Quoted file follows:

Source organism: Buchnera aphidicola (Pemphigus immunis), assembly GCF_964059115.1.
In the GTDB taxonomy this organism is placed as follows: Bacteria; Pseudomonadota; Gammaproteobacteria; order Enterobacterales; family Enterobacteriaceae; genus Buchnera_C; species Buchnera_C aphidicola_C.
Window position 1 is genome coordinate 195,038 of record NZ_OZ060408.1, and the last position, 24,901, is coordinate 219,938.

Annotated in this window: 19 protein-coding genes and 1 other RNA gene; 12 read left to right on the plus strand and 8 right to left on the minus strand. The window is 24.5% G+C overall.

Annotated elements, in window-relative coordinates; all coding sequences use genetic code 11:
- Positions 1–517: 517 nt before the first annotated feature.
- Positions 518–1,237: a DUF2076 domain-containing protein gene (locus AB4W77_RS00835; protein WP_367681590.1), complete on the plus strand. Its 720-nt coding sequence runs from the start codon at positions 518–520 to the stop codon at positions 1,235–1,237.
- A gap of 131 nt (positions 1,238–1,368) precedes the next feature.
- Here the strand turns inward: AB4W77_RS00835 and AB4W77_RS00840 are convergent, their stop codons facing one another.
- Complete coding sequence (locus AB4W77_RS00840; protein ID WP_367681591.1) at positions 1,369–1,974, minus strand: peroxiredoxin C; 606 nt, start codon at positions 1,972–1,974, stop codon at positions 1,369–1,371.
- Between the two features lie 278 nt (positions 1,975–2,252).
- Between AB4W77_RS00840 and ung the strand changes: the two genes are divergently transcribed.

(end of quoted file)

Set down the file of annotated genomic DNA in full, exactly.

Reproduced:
Source organism: Buchnera aphidicola (Pemphigus immunis), assembly GCF_964059115.1.
In the GTDB taxonomy this organism is placed as follows: Bacteria; Pseudomonadota; Gammaproteobacteria; order Enterobacterales; family Enterobacteriaceae; genus Buchnera_C; species Buchnera_C aphidicola_C.
Window position 1 is genome coordinate 195,038 of record NZ_OZ060408.1, and the last position, 24,901, is coordinate 219,938.

Annotated in this window: 19 protein-coding genes and 1 other RNA gene; 12 read left to right on the plus strand and 8 right to left on the minus strand. The window is 24.5% G+C overall.

Annotated elements, in window-relative coordinates; all coding sequences use genetic code 11:
- Positions 1–517: 517 nt before the first annotated feature.
- Positions 518–1,237: a DUF2076 domain-containing protein gene (locus AB4W77_RS00835; protein WP_367681590.1), complete on the plus strand. Its 720-nt coding sequence runs from the start codon at positions 518–520 to the stop codon at positions 1,235–1,237.
- A gap of 131 nt (positions 1,238–1,368) precedes the next feature.
- Here the strand turns inward: AB4W77_RS00835 and AB4W77_RS00840 are convergent, their stop codons facing one another.
- Complete coding sequence (locus AB4W77_RS00840; protein ID WP_367681591.1) at positions 1,369–1,974, minus strand: peroxiredoxin C; 606 nt, start codon at positions 1,972–1,974, stop codon at positions 1,369–1,371.
- Between the two features lie 278 nt (positions 1,975–2,252).
- Between AB4W77_RS00840 and ung the strand changes: the two genes are divergently transcribed.